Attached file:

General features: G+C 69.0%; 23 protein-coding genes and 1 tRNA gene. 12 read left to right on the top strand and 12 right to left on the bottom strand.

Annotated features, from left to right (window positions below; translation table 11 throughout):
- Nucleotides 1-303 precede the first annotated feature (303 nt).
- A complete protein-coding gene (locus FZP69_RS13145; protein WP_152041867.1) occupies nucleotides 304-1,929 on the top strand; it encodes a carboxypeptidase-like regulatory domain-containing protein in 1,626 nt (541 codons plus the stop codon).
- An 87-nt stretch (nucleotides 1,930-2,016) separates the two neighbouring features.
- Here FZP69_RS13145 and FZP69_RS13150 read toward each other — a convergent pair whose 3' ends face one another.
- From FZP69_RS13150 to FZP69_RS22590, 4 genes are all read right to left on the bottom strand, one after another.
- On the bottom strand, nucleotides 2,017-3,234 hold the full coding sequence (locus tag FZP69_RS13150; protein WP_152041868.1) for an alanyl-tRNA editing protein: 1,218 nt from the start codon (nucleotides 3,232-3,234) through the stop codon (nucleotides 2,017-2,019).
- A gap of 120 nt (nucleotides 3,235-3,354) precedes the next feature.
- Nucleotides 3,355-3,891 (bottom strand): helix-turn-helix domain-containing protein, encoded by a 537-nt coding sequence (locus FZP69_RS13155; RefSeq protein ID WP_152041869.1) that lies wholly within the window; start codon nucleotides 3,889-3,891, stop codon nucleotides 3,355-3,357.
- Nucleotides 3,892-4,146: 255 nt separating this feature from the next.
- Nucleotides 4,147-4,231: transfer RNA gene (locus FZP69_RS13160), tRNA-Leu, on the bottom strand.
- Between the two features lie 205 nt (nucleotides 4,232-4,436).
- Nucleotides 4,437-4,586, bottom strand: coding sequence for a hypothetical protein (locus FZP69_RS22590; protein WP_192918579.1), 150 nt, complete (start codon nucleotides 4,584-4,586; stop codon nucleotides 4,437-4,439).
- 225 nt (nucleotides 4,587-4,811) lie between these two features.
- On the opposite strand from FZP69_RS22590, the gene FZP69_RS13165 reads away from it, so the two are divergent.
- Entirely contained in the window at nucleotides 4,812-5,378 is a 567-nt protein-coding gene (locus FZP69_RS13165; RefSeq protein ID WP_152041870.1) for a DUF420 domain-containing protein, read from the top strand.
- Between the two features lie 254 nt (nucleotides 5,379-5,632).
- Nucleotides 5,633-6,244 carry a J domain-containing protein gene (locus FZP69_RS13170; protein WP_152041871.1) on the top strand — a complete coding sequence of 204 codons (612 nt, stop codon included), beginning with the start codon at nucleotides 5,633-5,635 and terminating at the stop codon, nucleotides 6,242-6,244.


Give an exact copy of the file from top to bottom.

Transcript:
General features: G+C 69.0%; 23 protein-coding genes and 1 tRNA gene. 12 read left to right on the top strand and 12 right to left on the bottom strand.

Annotated features, from left to right (window positions below; translation table 11 throughout):
- Nucleotides 1-303 precede the first annotated feature (303 nt).
- A complete protein-coding gene (locus FZP69_RS13145; protein WP_152041867.1) occupies nucleotides 304-1,929 on the top strand; it encodes a carboxypeptidase-like regulatory domain-containing protein in 1,626 nt (541 codons plus the stop codon).
- An 87-nt stretch (nucleotides 1,930-2,016) separates the two neighbouring features.
- Here FZP69_RS13145 and FZP69_RS13150 read toward each other — a convergent pair whose 3' ends face one another.
- From FZP69_RS13150 to FZP69_RS22590, 4 genes are all read right to left on the bottom strand, one after another.
- On the bottom strand, nucleotides 2,017-3,234 hold the full coding sequence (locus tag FZP69_RS13150; protein WP_152041868.1) for an alanyl-tRNA editing protein: 1,218 nt from the start codon (nucleotides 3,232-3,234) through the stop codon (nucleotides 2,017-2,019).
- A gap of 120 nt (nucleotides 3,235-3,354) precedes the next feature.
- Nucleotides 3,355-3,891 (bottom strand): helix-turn-helix domain-containing protein, encoded by a 537-nt coding sequence (locus FZP69_RS13155; RefSeq protein ID WP_152041869.1) that lies wholly within the window; start codon nucleotides 3,889-3,891, stop codon nucleotides 3,355-3,357.
- Nucleotides 3,892-4,146: 255 nt separating this feature from the next.
- Nucleotides 4,147-4,231: transfer RNA gene (locus FZP69_RS13160), tRNA-Leu, on the bottom strand.
- Between the two features lie 205 nt (nucleotides 4,232-4,436).
- Nucleotides 4,437-4,586, bottom strand: coding sequence for a hypothetical protein (locus FZP69_RS22590; protein WP_192918579.1), 150 nt, complete (start codon nucleotides 4,584-4,586; stop codon nucleotides 4,437-4,439).
- 225 nt (nucleotides 4,587-4,811) lie between these two features.
- On the opposite strand from FZP69_RS22590, the gene FZP69_RS13165 reads away from it, so the two are divergent.
- Entirely contained in the window at nucleotides 4,812-5,378 is a 567-nt protein-coding gene (locus FZP69_RS13165; RefSeq protein ID WP_152041870.1) for a DUF420 domain-containing protein, read from the top strand.
- Between the two features lie 254 nt (nucleotides 5,379-5,632).
- Nucleotides 5,633-6,244 carry a J domain-containing protein gene (locus FZP69_RS13170; protein WP_152041871.1) on the top strand — a complete coding sequence of 204 codons (612 nt, stop codon included), beginning with the start codon at nucleotides 5,633-5,635 and terminating at the stop codon, nucleotides 6,242-6,244.